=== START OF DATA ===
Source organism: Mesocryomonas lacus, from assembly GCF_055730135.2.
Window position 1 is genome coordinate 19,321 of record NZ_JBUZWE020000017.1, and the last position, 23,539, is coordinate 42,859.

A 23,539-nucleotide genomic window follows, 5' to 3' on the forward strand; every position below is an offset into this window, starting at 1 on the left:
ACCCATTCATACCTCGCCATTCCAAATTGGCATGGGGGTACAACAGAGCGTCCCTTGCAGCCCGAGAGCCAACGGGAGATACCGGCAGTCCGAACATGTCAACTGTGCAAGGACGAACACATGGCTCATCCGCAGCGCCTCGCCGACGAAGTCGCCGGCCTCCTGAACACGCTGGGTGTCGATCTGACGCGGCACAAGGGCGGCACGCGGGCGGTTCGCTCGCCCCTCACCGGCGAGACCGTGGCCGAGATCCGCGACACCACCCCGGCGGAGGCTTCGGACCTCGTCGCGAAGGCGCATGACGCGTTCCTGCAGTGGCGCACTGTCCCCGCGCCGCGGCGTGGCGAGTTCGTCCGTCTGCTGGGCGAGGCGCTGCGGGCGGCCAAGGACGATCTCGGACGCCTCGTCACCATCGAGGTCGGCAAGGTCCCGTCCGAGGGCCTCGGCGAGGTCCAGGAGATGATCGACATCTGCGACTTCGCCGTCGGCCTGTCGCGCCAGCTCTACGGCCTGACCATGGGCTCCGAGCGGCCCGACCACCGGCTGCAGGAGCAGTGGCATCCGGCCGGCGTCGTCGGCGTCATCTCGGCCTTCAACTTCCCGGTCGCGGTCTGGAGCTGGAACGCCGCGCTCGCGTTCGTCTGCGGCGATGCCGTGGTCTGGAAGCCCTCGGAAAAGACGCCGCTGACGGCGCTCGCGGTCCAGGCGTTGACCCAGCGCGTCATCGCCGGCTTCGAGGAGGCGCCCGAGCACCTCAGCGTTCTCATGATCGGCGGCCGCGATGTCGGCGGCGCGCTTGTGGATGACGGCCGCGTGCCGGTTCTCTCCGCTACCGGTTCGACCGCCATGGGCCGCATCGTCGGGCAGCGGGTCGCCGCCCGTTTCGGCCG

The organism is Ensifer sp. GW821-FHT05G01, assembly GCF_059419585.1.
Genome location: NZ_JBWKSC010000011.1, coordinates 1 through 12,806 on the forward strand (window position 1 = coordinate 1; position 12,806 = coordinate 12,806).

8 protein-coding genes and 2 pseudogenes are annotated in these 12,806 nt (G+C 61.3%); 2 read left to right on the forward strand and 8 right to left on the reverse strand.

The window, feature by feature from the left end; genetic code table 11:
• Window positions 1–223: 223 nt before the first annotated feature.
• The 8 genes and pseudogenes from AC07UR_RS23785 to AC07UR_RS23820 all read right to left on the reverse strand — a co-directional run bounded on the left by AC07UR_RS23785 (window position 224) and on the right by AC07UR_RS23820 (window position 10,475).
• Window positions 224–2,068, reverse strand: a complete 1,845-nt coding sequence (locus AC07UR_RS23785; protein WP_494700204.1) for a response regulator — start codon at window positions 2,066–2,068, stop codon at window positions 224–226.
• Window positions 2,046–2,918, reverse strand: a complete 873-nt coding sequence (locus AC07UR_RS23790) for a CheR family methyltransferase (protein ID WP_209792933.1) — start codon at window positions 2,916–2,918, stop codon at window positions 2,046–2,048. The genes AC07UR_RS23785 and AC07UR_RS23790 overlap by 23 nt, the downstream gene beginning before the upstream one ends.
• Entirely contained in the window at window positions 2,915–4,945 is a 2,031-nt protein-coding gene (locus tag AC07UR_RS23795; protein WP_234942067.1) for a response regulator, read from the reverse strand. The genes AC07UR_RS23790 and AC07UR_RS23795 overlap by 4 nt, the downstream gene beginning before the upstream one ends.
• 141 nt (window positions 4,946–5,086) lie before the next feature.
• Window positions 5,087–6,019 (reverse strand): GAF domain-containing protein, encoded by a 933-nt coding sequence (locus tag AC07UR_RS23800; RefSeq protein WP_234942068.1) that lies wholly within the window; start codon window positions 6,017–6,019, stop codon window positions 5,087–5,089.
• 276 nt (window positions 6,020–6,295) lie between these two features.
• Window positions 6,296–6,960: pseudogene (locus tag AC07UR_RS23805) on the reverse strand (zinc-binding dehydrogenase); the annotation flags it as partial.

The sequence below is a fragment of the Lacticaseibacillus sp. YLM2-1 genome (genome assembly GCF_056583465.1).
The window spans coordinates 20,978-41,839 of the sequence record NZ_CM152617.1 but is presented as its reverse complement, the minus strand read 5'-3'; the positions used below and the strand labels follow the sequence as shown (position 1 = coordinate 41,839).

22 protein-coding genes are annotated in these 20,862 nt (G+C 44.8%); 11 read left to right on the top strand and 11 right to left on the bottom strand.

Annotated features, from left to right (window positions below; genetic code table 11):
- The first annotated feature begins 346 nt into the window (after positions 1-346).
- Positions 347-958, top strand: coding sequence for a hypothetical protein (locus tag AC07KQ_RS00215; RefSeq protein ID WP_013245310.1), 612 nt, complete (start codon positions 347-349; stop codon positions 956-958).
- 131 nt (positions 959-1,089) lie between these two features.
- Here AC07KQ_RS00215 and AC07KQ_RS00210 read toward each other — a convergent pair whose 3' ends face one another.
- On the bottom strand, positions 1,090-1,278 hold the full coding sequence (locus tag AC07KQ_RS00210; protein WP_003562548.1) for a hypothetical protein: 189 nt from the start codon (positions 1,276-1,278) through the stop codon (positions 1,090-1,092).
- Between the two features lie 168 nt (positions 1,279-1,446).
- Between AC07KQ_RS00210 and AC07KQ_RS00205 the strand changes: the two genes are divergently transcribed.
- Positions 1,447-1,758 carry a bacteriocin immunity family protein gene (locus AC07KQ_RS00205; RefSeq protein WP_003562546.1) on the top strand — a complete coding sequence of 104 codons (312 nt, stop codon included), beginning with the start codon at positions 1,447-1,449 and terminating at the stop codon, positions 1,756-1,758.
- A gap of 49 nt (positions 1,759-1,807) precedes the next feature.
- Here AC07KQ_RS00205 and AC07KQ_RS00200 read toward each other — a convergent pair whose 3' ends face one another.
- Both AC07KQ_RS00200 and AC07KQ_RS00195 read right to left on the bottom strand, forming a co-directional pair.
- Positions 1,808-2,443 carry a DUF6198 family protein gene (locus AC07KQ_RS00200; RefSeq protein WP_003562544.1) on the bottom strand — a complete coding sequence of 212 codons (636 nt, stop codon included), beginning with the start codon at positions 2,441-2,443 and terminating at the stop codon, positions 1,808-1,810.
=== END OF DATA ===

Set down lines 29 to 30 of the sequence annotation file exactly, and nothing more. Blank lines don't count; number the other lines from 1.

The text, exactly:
- Positions 1,447-1,758 carry a bacteriocin immunity family protein gene (locus AC07KQ_RS00205; RefSeq protein WP_003562546.1) on the top strand — a complete coding sequence of 104 codons (312 nt, stop codon included), beginning with the start codon at positions 1,447-1,449 and terminating at the stop codon, positions 1,756-1,758.
- A gap of 49 nt (positions 1,759-1,807) precedes the next feature.